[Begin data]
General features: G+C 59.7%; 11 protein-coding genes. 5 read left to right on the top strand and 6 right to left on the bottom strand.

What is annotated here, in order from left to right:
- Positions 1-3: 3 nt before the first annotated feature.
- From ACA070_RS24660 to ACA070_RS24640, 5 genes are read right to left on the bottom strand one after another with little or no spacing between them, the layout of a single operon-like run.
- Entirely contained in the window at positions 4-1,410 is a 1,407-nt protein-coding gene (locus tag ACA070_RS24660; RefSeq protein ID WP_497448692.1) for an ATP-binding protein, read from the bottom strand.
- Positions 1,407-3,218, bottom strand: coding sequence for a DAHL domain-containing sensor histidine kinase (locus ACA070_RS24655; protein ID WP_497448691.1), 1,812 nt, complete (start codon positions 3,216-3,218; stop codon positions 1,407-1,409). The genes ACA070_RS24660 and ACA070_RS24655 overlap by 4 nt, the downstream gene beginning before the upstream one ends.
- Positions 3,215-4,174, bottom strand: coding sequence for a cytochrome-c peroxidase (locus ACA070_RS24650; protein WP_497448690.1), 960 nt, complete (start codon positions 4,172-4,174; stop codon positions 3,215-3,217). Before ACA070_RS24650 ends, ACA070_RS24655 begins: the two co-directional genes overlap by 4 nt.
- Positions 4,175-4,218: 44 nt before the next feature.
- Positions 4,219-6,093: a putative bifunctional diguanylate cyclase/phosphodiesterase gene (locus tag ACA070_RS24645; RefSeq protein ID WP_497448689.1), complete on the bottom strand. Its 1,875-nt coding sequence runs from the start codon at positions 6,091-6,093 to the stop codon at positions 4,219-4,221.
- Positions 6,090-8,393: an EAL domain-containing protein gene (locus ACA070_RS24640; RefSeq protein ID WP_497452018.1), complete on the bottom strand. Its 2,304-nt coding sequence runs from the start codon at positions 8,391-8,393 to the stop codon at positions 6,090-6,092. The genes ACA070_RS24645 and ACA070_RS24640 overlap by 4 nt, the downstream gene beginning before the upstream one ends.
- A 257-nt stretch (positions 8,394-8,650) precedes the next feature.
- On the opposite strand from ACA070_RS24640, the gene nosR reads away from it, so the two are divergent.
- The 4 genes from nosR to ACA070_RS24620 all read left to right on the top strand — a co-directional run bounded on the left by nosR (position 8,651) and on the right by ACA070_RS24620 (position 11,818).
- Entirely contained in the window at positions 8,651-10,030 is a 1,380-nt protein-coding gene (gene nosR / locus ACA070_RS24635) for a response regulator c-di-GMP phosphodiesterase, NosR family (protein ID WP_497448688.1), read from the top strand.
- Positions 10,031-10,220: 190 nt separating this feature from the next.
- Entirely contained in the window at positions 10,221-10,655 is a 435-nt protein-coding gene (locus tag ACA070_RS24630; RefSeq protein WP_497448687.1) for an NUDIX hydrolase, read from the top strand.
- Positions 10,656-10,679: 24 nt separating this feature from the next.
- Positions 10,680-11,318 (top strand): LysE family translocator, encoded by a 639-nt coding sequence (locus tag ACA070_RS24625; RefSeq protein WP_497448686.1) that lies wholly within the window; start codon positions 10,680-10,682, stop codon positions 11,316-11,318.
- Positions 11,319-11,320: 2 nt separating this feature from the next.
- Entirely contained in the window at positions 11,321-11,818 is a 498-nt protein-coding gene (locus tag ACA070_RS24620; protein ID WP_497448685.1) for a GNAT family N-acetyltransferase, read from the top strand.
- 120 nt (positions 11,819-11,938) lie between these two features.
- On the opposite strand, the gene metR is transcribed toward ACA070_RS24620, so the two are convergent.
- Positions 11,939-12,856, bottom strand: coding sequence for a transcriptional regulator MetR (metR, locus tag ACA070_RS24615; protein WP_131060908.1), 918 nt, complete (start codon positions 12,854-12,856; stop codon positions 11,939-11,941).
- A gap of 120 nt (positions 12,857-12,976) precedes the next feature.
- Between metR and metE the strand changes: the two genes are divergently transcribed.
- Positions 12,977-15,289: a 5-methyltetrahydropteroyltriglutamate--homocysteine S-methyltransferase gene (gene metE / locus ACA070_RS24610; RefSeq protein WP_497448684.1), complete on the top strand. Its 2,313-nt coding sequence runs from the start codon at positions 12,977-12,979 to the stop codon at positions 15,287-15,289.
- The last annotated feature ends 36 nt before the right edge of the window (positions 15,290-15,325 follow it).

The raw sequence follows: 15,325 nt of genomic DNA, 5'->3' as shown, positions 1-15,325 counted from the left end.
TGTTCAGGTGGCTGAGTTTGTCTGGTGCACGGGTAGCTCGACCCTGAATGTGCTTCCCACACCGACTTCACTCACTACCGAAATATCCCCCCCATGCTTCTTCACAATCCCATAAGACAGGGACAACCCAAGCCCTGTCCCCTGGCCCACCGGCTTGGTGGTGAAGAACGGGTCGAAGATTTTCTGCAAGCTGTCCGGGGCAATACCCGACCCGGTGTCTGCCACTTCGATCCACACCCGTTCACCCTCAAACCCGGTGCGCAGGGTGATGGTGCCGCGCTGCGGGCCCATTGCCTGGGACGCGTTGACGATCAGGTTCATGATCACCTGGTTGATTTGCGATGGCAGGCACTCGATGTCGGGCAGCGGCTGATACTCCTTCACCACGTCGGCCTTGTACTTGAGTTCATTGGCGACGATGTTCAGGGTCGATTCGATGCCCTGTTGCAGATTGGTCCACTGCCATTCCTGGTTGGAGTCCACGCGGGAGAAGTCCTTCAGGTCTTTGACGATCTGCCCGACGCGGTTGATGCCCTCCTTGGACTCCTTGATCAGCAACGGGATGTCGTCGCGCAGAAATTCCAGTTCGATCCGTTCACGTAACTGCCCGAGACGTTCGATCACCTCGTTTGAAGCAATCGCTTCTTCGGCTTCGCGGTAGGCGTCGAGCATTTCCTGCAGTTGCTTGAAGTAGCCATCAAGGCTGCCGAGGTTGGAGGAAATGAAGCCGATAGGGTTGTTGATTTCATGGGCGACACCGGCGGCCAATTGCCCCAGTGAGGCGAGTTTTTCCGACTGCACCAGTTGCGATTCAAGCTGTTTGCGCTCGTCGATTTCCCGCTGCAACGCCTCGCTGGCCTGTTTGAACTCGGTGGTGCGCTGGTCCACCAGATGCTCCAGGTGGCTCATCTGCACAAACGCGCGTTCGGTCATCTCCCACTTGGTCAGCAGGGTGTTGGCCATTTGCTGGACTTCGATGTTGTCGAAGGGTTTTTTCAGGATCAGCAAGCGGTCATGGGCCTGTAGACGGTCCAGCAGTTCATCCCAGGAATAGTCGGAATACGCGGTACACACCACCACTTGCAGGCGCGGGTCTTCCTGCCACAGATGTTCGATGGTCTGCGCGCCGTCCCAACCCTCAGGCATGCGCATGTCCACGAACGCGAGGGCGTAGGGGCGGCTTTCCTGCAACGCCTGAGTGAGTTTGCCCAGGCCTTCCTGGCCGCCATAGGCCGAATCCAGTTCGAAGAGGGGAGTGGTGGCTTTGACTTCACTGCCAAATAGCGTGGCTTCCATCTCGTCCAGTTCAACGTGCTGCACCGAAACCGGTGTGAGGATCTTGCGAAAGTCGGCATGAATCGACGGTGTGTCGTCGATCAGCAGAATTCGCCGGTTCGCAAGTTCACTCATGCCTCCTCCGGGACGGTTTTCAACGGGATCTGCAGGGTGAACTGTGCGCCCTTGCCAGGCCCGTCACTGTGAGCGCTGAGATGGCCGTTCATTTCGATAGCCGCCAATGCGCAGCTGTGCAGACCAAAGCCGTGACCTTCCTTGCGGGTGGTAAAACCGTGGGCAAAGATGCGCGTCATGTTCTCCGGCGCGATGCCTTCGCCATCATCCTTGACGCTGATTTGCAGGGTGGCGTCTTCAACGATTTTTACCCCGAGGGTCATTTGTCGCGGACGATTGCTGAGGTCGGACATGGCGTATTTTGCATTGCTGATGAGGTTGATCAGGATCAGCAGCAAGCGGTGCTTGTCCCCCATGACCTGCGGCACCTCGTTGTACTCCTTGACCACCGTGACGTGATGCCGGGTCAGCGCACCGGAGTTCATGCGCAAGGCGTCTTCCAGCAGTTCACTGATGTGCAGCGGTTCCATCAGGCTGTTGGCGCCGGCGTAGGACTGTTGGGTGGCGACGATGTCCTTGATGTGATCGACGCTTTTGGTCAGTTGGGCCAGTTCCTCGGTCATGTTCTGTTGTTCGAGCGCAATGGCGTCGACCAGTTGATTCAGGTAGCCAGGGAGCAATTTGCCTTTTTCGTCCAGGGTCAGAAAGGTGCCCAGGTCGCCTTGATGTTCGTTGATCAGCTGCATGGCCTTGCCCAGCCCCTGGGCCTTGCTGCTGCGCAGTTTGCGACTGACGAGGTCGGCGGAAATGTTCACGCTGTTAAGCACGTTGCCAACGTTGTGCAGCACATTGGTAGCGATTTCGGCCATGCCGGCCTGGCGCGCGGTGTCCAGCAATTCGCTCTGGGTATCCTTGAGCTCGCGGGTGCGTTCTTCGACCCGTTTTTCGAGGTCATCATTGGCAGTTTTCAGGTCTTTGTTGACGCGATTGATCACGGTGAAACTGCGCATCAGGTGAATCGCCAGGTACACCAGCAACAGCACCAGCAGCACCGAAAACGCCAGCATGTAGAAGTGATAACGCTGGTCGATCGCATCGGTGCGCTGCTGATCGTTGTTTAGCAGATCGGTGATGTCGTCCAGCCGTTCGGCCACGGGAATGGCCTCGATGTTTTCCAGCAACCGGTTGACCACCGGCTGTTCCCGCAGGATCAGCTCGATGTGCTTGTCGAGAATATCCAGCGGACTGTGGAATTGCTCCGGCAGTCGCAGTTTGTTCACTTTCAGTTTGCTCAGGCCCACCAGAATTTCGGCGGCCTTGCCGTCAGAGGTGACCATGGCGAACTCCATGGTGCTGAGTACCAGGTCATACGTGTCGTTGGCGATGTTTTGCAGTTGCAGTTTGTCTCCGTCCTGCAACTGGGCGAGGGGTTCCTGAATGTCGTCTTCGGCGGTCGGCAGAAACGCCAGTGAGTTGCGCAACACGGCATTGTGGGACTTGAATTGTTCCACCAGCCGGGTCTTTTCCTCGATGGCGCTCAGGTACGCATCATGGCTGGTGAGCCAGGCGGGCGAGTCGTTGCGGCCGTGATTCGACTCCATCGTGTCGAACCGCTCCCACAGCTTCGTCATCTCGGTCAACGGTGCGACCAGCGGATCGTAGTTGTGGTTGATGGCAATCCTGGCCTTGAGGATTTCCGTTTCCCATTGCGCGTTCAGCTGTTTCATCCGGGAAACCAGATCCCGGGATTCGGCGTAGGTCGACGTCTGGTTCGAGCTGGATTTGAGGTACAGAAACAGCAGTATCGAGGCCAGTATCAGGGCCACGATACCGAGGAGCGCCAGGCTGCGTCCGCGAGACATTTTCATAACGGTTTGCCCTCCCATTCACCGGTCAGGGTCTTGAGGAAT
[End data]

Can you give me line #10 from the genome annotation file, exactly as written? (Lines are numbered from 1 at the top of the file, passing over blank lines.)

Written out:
- Positions 6,090-8,393: an EAL domain-containing protein gene (locus ACA070_RS24640; RefSeq protein ID WP_497452018.1), complete on the bottom strand. Its 2,304-nt coding sequence runs from the start codon at positions 8,391-8,393 to the stop codon at positions 6,090-6,092. The genes ACA070_RS24645 and ACA070_RS24640 overlap by 4 nt, the downstream gene beginning before the upstream one ends.